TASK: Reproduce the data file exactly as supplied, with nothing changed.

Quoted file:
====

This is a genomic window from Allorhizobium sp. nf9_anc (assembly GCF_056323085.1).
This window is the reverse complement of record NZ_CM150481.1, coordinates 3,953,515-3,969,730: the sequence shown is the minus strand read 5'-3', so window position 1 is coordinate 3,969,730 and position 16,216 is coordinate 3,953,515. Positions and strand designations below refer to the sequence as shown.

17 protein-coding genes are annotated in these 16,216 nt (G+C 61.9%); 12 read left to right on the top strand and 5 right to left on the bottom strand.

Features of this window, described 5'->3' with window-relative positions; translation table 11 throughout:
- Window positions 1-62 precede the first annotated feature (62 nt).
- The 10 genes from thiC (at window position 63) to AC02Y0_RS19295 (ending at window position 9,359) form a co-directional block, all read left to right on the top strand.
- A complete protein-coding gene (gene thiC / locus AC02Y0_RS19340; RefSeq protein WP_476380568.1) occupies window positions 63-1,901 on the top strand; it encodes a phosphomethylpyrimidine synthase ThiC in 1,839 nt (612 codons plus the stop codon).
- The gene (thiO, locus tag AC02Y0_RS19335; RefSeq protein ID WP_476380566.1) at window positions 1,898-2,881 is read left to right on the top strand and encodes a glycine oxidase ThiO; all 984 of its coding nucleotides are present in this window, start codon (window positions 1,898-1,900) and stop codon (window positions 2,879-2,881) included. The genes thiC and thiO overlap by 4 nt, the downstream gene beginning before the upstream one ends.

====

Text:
This is a genomic window from Allorhizobium sp. nf9_anc (assembly GCF_056323085.1).
This window is the reverse complement of record NZ_CM150481.1, coordinates 3,953,515-3,969,730: the sequence shown is the minus strand read 5'-3', so window position 1 is coordinate 3,969,730 and position 16,216 is coordinate 3,953,515. Positions and strand designations below refer to the sequence as shown.

17 protein-coding genes are annotated in these 16,216 nt (G+C 61.9%); 12 read left to right on the top strand and 5 right to left on the bottom strand.

Features of this window, described 5'->3' with window-relative positions; translation table 11 throughout:
- Window positions 1-62 precede the first annotated feature (62 nt).
- The 10 genes from thiC (at window position 63) to AC02Y0_RS19295 (ending at window position 9,359) form a co-directional block, all read left to right on the top strand.
- A complete protein-coding gene (gene thiC / locus AC02Y0_RS19340; RefSeq protein WP_476380568.1) occupies window positions 63-1,901 on the top strand; it encodes a phosphomethylpyrimidine synthase ThiC in 1,839 nt (612 codons plus the stop codon).
- The gene (thiO, locus tag AC02Y0_RS19335; RefSeq protein ID WP_476380566.1) at window positions 1,898-2,881 is read left to right on the top strand and encodes a glycine oxidase ThiO; all 984 of its coding nucleotides are present in this window, start codon (window positions 1,898-1,900) and stop codon (window positions 2,879-2,881) included. The genes thiC and thiO overlap by 4 nt, the downstream gene beginning before the upstream one ends.